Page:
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18 Cards in this Set

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Proteins produced by membrane bound ribosomes can do one of three things:
1. Remain associated w/membranes (eg. nuclear, ER, Golgi, ect)
2. Are entrapped in sm vesicular organelles or
3. Are secreted fm the cell
Where are the proteins produced by free ribosomes located?
1. Nucleoplasm
2. Cytosol
3. Mitochondria/chloroplast
5. Cytoskeleton of the cell
What does the "Signal Hypothesis" hypothesis?
Since "Free" and "Bound" ribosomes are functionally equivalent, the proteins tmselves must hv info determining tr final location built into tr structure. Ex. NLS (Nuclear location sequence)
Describe the makeup of the ER
It's a collection of membranous tubules & flattened sacs tt extend trghout the cytoplasm of Euk cells. The ER membranes r continuous & enclose a "lumen" or internal channel. 2 form; Smooth (no ribosomes) and Rough (has ribosomes) ER
The RER commonly extends into a series of lg flattened sacs. In addition to binding ribosomes, the "resident" RER membrane & lumenal components r involved in numerous aspects of protein processing, wt r ty?
1. Protein "translocation" into or across the membrane
2. Protein folding
3. Protein modification-primarily glycosylation
4. Protein packaging for transport along membrane/secretory pathway
The SER is composed primarily of elongated tubular structures. Its membranes and lumen are involved in numberous protein processing activites too, wt r ty?
1. Fatty acid and phospholipid synthesis
2. Steroid & steroid hormone synthesis
3. Initial fat oxidation
4. Glycogen metabolism
5. Detoxification rxns
6. Storage of materials (ex: Ca++)
Due to lipids hydrophobic nature, new lipids can only be synthesized in membranes. What membrane are lipids primarily made in in Eukaryotes?
The membrane/lipid factory is in the SER. Many of the enzymes involved in phosphoglyceride synthesis reside here as integral or peripheral SER proteins.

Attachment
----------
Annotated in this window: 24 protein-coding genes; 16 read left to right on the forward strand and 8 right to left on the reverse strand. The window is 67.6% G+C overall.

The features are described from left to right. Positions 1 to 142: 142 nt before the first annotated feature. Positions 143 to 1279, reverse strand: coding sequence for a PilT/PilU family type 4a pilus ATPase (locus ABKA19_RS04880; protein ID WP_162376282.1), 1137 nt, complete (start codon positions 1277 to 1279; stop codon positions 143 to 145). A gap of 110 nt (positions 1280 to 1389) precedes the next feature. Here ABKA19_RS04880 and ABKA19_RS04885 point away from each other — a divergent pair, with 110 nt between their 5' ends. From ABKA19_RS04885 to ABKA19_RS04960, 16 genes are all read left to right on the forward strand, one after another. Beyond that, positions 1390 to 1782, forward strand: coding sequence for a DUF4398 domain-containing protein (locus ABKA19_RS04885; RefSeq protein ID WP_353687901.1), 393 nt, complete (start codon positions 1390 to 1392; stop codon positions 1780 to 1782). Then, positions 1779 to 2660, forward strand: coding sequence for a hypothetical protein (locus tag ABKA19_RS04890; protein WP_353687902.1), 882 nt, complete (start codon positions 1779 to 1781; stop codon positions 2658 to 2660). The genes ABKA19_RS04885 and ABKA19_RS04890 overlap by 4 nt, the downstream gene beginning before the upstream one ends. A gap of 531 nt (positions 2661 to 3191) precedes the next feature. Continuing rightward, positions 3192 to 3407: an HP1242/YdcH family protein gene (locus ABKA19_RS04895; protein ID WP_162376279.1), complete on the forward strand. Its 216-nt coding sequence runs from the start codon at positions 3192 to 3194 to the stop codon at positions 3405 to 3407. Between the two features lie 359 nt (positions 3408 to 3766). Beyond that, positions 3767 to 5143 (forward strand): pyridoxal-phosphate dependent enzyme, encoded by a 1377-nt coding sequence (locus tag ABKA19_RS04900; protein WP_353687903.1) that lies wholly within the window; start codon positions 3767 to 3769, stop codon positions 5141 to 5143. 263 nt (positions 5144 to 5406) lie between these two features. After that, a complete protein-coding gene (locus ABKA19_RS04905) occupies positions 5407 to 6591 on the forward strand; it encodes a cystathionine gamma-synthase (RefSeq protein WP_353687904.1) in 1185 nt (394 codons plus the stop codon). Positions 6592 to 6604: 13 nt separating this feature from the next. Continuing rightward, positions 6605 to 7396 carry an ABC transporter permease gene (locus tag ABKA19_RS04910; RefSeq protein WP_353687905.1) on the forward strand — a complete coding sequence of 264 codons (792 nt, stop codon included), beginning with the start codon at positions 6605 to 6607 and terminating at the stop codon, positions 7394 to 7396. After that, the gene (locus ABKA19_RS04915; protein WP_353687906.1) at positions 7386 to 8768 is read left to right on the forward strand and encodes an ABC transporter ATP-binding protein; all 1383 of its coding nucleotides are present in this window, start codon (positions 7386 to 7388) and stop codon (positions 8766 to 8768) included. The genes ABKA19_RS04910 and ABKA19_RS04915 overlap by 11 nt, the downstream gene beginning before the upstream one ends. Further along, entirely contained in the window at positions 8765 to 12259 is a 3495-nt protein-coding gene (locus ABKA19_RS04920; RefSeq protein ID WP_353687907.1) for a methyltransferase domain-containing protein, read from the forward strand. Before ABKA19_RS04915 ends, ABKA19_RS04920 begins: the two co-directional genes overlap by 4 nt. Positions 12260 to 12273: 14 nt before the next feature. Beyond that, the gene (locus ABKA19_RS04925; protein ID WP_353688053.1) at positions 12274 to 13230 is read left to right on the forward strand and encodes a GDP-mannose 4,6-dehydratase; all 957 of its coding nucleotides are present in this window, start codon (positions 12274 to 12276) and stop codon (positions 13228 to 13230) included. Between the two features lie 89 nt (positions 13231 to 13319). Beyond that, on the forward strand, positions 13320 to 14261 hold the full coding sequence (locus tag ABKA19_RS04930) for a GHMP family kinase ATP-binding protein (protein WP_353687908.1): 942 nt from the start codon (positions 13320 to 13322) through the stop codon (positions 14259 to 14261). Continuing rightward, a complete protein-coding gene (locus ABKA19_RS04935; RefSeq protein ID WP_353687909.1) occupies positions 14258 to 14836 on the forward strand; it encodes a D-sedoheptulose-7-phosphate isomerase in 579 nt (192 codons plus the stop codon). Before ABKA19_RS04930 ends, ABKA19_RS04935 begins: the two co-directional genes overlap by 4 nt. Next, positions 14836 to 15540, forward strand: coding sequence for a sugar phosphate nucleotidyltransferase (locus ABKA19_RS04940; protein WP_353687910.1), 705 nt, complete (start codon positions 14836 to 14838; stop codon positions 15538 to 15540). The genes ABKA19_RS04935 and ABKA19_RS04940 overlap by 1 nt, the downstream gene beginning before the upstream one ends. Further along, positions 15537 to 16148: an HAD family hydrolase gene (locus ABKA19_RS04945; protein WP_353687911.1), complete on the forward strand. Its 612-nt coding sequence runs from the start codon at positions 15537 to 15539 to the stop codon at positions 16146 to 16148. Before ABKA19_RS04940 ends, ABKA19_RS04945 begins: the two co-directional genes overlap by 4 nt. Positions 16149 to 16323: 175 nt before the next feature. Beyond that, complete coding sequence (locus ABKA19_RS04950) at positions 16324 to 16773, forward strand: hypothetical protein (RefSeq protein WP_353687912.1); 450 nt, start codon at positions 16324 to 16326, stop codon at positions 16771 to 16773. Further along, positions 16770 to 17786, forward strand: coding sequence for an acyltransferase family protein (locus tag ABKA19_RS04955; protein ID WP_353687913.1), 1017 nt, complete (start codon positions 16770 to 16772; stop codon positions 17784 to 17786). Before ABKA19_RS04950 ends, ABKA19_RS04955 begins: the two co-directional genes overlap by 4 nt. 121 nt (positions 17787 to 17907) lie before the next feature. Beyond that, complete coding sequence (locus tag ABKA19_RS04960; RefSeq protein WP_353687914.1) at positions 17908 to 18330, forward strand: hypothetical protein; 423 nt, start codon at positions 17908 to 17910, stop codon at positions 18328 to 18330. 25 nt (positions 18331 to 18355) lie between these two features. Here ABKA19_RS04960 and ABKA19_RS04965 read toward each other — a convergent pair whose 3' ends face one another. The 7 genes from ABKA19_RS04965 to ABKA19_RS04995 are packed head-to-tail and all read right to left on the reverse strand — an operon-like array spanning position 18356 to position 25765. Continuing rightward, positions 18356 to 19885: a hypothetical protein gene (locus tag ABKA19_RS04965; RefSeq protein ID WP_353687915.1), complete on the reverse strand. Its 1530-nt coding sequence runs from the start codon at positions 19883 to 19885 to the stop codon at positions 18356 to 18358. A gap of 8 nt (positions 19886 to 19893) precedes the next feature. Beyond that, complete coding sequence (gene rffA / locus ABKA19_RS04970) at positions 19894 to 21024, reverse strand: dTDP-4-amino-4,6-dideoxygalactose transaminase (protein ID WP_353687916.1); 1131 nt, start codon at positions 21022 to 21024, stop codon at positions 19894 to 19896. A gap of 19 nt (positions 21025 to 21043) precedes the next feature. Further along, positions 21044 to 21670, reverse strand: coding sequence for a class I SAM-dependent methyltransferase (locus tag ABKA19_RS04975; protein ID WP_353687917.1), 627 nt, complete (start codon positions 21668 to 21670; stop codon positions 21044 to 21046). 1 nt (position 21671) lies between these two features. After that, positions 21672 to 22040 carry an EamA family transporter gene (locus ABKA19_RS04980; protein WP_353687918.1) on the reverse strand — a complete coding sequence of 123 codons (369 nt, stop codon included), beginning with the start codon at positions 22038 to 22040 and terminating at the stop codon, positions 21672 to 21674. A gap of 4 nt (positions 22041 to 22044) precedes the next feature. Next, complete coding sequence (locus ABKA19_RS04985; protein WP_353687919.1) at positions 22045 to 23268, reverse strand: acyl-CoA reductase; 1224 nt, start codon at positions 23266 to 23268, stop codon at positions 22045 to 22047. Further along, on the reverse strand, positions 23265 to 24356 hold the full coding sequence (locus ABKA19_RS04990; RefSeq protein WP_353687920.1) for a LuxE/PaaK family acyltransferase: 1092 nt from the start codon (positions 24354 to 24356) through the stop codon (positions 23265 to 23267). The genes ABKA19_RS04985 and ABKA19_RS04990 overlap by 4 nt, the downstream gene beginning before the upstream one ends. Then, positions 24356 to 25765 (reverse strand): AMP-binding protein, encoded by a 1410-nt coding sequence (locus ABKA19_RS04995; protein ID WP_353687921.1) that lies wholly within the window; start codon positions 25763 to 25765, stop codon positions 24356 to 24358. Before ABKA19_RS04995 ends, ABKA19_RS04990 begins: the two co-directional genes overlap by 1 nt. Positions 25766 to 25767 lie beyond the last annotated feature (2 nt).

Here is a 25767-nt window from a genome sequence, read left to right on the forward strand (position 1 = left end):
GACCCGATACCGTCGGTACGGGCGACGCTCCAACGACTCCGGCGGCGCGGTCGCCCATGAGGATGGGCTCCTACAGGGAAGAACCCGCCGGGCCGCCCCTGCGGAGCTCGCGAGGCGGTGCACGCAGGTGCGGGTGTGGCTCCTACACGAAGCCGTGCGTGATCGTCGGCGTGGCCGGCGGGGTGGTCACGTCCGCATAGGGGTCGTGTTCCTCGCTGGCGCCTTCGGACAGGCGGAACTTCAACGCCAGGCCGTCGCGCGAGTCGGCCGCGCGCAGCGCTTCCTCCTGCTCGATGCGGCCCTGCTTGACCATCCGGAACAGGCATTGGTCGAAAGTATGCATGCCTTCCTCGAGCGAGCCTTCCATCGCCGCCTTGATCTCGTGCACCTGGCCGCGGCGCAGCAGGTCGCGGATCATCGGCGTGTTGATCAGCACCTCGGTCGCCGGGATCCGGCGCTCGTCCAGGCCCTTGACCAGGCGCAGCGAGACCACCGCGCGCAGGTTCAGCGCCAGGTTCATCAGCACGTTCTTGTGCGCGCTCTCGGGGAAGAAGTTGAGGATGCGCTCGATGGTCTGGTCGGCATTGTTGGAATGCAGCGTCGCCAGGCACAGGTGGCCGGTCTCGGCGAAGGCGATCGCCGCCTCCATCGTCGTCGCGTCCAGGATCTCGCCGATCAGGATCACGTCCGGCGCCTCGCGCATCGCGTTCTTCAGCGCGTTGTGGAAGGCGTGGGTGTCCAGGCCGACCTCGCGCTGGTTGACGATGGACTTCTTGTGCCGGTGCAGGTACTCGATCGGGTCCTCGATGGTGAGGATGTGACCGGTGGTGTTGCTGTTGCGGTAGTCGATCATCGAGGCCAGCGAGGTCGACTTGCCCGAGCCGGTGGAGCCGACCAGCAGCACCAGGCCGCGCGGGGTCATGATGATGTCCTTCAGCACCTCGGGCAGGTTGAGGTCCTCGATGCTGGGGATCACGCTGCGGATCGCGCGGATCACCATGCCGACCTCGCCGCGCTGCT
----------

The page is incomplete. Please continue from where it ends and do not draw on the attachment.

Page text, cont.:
What two ways can newly synthesized lipids be moved from the SER membrane to their final membrane destination?
1. Phospholipid exchange proteins
2. In bulk along w/proteins fm the RER as part of membrane vesicles tt bud fm the ER
Descrive the structure of cisternae? (of the Golgi complex)
Typically dilated or swollen at tr margins wr ty contain granular material. Surrounding the cisternae on all sides are numerous vesicles tt appear to arise fm and fuse w/the margins of the cisternae.
What do the cis, medial, and trans cisternae do in their "assembly line"?
1. Covalently couple protein and lipid components
2. Modify proteins w/sulfate, phosphate, acetyl groups, etc
3. Remove, add, and/or modify the carbohydrate components attached tomembrane/secretory proteins
4. Sort proteins for delivery to tr final cellular destination
The information that targets a protein into the membrane/secretory pathway at the ER is called the Signal Sequence. Describe the classic secretory protein signal sequence.
-string of ~30a.a.s at amino terminal (beginning) of protein
-Up to 7 polar N-terminal a.a.s, 3 of wc are + charged
-Next a string of 6-12 hydrophobic a.as
-A peptidase recognition & cleavage site
What is the Signal Recognition Particle (SRP)(ie structure)
A ribonucleoprotein particle composed of 6 proteins and a small cytoplasmic RNA (scRNA)
Describe the structure and location of the SRP-Receptor.
Transmembrane protein resident in the RER tt has a cytoplasmic projection
Describe the characteristics of the Uncleaved Internal "Signal Anchor"
1. Like ER "signal" it has + charged a.a.s on end of string of hydrophobic a.a
2. Unlike the standard signal, its not at the N-terminal nor has a built-in cleavage site
3. Recognized by the SRP and directed to ER
4. similiar to both the "signal" and "stop transfer" sequences
What modifications does the ER resident proteins make when modifying a secretory or membrane protein?
1. Folding & formation of multi-subunit proteins, assisted by chaperones in lumen
2. Formation of disulfide bonds to maintain subunit structure if protein exposed to harsh environment outside
3. Initial addition of Carb modifying groups
4. Packaging into vesicles for transport to Golgi
What is the primary modification carried out in the Golgi? What are the two types?
Glycosylation: N-linked (to asparagine) and O-linked (to serine)
Describe N-linked glycosylation.
Begins in ER w/addition of a complex polysaccharide and adjustments (additions, deletions and modifications) of the sugar groups occurring in Golgi
Describe O-linked glycosylation.
Occurs primarily in the Golgi and involves a 3-step addition of a small polysaccharide unit